3.     Are they comfortable?  Yes, absolutely!  These past few days, I’ve really extended my wear time by wearing the VFFs at work for a 4-5 hour shift and they’ve been great!

4.     How do people react when you wear them in public?  OMG, you would think I had grown an extra head when I wore them to work the first time!  People went nuts, it was the talk of the club all day long.  I started to feel like a weird fetishist or something because everyone wanted to touch my shoes to see what they felt like.  Every time I said, “They’re running shoes,” people responded with a hugely shocked, “You RUN in those?!?!?!”  Reactions varied from “Oh, those are so cute, where did you get them?” to serious questions about running style/form and stories about friends or family members who also wear them for running.  Some of my older clients swore that their podiatrists told them everything that was wrong with them was because they went barefoot so much.  EVERYBODY who saw me had some sort of reaction and something to say about the VFFs!

5.     Do you still run in other shoes?  No.  Other than those two runs mentioned above, I’ve been running in VFFs exclusively since I bought them.  As it happened, I was recovering from sciatica/back problems when I got them, so I wasn’t running at all for a few weeks.  With the “gotta keep my mileage up” pressure nonexistent, I was able to convert completely to VFFs without feeling like I “needed” to run in other shoes.

6.    Are you going to keep running in them?  I can’t think of a reason why I wouldn’t.  So far, “going minimalist” has been a terrific experience.  I’m still in the adjustment period, working out all the tweaks in my ankles and feet while they get stronger, but I feel like I’m heading in the right direction.

7.     Are you going to wear the VFFs for your Half-Iron?  I’m still undecided about this one, but I’m leaning heavily towards “yes.”  It’ll be my longest run in them, by far, even with my increasing mileage between now and May 22, so I’m nervous about injuring myself, but there’s the risk of injury no matter what I’m wearing on my feet!

8.     Are you running any faster in them?  Not yet.  I’m gaining some speed as I get used to the VFFs, but between recovering from injury and learning a new running style, I figure it’s going to take me awhile before I’m back to my regular speeds.

9.     Do you think going minimalist is the right choice for everyone?  Nope.  I’m no expert and honestly never considered going barefoot until I kept suffering injuries one after the other for about six months.  The VFFs were sort of a last ditch effort for me to save my running, because at the rate I was going, I was seriously thinking about giving it up.  My unsolicited and inexpert advice, though, is if you are thinking about getting VFFs or going barefoot, TAKE IT SLOW!  Give it time.  It’s just like starting to run for the very first time, because it is that different from the running you’re used to.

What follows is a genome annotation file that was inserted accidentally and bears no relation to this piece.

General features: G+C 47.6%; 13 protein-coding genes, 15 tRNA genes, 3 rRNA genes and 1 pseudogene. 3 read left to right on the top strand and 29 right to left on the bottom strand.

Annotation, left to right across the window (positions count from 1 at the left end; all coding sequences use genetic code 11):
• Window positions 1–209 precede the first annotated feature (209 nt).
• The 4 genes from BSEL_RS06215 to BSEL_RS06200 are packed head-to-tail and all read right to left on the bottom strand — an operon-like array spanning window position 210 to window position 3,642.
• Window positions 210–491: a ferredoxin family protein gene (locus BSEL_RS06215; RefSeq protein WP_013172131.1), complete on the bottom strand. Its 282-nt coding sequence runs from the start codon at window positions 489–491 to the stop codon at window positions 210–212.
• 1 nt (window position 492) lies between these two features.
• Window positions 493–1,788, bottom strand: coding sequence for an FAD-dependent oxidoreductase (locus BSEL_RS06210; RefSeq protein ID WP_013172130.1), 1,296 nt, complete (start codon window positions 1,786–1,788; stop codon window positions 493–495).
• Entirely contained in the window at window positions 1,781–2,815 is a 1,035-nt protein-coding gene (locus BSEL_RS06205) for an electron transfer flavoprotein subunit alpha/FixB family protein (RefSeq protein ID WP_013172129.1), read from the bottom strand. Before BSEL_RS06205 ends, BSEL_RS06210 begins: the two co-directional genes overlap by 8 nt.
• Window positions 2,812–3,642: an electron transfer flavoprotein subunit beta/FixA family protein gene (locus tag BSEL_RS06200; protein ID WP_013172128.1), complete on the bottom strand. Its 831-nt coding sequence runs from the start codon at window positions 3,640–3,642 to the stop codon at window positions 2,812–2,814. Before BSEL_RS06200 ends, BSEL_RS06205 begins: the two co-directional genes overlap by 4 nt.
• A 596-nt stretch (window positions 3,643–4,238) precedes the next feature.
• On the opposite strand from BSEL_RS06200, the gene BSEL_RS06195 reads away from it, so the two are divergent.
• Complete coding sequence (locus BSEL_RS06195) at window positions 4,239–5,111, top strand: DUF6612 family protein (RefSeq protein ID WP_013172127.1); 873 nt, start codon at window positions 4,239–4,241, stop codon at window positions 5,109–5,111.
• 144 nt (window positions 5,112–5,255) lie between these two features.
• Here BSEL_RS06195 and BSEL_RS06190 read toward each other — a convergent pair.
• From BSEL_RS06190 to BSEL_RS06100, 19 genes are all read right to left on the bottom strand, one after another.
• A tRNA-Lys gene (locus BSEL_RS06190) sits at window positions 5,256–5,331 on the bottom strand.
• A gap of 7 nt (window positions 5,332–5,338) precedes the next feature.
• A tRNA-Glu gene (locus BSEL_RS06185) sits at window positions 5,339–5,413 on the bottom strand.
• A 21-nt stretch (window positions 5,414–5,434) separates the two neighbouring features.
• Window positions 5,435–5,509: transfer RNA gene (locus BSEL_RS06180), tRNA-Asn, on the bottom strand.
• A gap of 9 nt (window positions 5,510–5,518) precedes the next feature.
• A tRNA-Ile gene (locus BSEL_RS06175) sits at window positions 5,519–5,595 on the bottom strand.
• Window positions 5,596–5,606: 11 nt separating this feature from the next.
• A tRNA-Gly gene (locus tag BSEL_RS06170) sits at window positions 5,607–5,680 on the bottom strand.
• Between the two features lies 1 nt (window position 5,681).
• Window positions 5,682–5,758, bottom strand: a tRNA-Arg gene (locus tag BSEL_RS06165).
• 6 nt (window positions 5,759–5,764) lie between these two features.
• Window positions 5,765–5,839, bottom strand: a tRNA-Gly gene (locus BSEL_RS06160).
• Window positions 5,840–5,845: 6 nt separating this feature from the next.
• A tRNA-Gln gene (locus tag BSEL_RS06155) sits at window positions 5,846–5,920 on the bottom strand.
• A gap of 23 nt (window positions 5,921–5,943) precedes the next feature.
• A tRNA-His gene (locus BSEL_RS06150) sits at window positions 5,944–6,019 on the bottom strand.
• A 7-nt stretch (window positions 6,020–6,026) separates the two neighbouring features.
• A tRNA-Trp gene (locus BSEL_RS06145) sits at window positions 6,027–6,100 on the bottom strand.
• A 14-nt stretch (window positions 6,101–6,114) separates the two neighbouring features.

Happy Running, Friends!!

Friday, April 15, 2011

FTF

Happy Friday, everyone!!  Here are the Four Things on my mind this Friday, in all their bullet-pointy goodness:

  • THING ONE – I’m starting the count down to WTH race day, and that means I’m in nailing-down-the-details mode.  I’m not for sure on my outfit yet, but this week I’ve been figuring out what to do with my hair.  About four and a half months ago, when I signed up for this crazy race, my hair was at that in-between length where I wasn’t sure if I wanted to cut it short or let it grow long.  Short hair, of course, is easier on race day – at most, I’d need a SweatyBand to keep it out of my face on the run, but long hair requires a bit more attention.  My hair is a giant rat’s nest wildly curly, so there’s pretty much no actual style to it other than “short” or “long.”  Sometimes I have bangs and sometimes I don’t.  Right now I don’t, but that’s only because it’s been almost a year since my last haircut.  I asked IronHubs for his opinion and he said, “Well, I think you look great when your hair is short or long!  I know you’ve had a couple of short haircuts you didn’t like, though, and you’ve never been unhappy with long hair.”  (This, BTW, is the secret to our long and happy marriage – did you notice how he managed to say, “Please, please don’t cut your hair short!” in a diplomatic and even complimentary way?  Gotta love him.)  So now my hair is long enough that it gets stuck in my bra straps and I have to hold it out of my way when I shave my armpits.  Awesome.  Mostly when I’m swimming, I just put it into a bun at the back of my head.  When I’m biking, I wear a low ponytail and when I’m running I wear a high ponytail.  The trick, of course, is to find a style that’s comfortable under a swim cap and a helmet that won’t get in my way while running.  So this week I’m experimenting with a long french braid and so far I like it!  It passed the individual swimming, biking and running tests and didn’t look completely awful after any of them.  I’m also going to try the braided piggytail look, a la Chrissie, before I make a final decision.